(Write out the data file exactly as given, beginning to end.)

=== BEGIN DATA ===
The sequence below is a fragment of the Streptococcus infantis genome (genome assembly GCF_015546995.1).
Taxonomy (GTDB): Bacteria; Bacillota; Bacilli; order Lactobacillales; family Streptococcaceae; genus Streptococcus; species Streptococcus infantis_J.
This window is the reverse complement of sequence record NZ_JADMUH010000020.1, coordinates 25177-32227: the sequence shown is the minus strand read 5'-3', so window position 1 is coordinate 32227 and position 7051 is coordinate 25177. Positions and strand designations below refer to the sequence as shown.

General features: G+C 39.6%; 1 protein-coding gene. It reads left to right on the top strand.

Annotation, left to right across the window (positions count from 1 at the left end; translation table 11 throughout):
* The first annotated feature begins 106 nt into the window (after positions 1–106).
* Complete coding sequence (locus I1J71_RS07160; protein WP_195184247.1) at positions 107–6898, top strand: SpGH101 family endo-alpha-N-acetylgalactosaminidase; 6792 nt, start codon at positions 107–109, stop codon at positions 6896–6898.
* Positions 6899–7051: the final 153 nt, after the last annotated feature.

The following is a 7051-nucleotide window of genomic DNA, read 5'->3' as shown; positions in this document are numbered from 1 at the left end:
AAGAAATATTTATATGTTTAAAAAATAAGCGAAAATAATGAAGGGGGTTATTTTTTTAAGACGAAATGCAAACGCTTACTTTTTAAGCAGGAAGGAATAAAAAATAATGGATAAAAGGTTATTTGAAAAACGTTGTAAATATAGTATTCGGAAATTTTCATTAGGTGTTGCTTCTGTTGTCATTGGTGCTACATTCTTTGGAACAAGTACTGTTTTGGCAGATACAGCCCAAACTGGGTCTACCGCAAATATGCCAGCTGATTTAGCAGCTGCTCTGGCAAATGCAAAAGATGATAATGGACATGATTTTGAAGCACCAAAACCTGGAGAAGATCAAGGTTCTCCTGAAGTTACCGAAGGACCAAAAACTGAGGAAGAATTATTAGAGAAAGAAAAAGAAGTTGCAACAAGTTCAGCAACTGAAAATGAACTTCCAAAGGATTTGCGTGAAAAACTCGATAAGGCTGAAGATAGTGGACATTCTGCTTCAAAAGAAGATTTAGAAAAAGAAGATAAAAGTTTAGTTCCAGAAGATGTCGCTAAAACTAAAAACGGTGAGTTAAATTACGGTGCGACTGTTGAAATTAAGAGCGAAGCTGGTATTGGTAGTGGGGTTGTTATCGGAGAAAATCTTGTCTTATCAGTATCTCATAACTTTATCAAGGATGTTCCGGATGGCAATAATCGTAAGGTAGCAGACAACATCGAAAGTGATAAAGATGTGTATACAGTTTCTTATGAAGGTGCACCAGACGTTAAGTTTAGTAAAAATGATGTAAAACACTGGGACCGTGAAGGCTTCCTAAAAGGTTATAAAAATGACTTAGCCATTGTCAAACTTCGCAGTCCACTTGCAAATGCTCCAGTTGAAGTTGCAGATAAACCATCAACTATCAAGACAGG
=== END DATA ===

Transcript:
The sequence below is a fragment of the Streptococcus infantis genome (genome assembly GCF_015546995.1).
Taxonomy (GTDB): Bacteria; Bacillota; Bacilli; order Lactobacillales; family Streptococcaceae; genus Streptococcus; species Streptococcus infantis_J.
This window is the reverse complement of sequence record NZ_JADMUH010000020.1, coordinates 25177-32227: the sequence shown is the minus strand read 5'-3', so window position 1 is coordinate 32227 and position 7051 is coordinate 25177. Positions and strand designations below refer to the sequence as shown.

General features: G+C 39.6%; 1 protein-coding gene. It reads left to right on the top strand.

Annotation, left to right across the window (positions count from 1 at the left end; translation table 11 throughout):
* The first annotated feature begins 106 nt into the window (after positions 1–106).
* Complete coding sequence (locus I1J71_RS07160; protein WP_195184247.1) at positions 107–6898, top strand: SpGH101 family endo-alpha-N-acetylgalactosaminidase; 6792 nt, start codon at positions 107–109, stop codon at positions 6896–6898.
* Positions 6899–7051: the final 153 nt, after the last annotated feature.

The following is a 7051-nucleotide window of genomic DNA, read 5'->3' as shown; positions in this document are numbered from 1 at the left end:
AAGAAATATTTATATGTTTAAAAAATAAGCGAAAATAATGAAGGGGGTTATTTTTTTAAGACGAAATGCAAACGCTTACTTTTTAAGCAGGAAGGAATAAAAAATAATGGATAAAAGGTTATTTGAAAAACGTTGTAAATATAGTATTCGGAAATTTTCATTAGGTGTTGCTTCTGTTGTCATTGGTGCTACATTCTTTGGAACAAGTACTGTTTTGGCAGATACAGCCCAAACTGGGTCTACCGCAAATATGCCAGCTGATTTAGCAGCTGCTCTGGCAAATGCAAAAGATGATAATGGACATGATTTTGAAGCACCAAAACCTGGAGAAGATCAAGGTTCTCCTGAAGTTACCGAAGGACCAAAAACTGAGGAAGAATTATTAGAGAAAGAAAAAGAAGTTGCAACAAGTTCAGCAACTGAAAATGAACTTCCAAAGGATTTGCGTGAAAAACTCGATAAGGCTGAAGATAGTGGACATTCTGCTTCAAAAGAAGATTTAGAAAAAGAAGATAAAAGTTTAGTTCCAGAAGATGTCGCTAAAACTAAAAACGGTGAGTTAAATTACGGTGCGACTGTTGAAATTAAGAGCGAAGCTGGTATTGGTAGTGGGGTTGTTATCGGAGAAAATCTTGTCTTATCAGTATCTCATAACTTTATCAAGGATGTTCCGGATGGCAATAATCGTAAGGTAGCAGACAACATCGAAAGTGATAAAGATGTGTATACAGTTTCTTATGAAGGTGCACCAGACGTTAAGTTTAGTAAAAATGATGTAAAACACTGGGACCGTGAAGGCTTCCTAAAAGGTTATAAAAATGACTTAGCCATTGTCAAACTTCGCAGTCCACTTGCAAATGCTCCAGTTGAAGTTGCAGATAAACCATCAACTATCAAGACAGG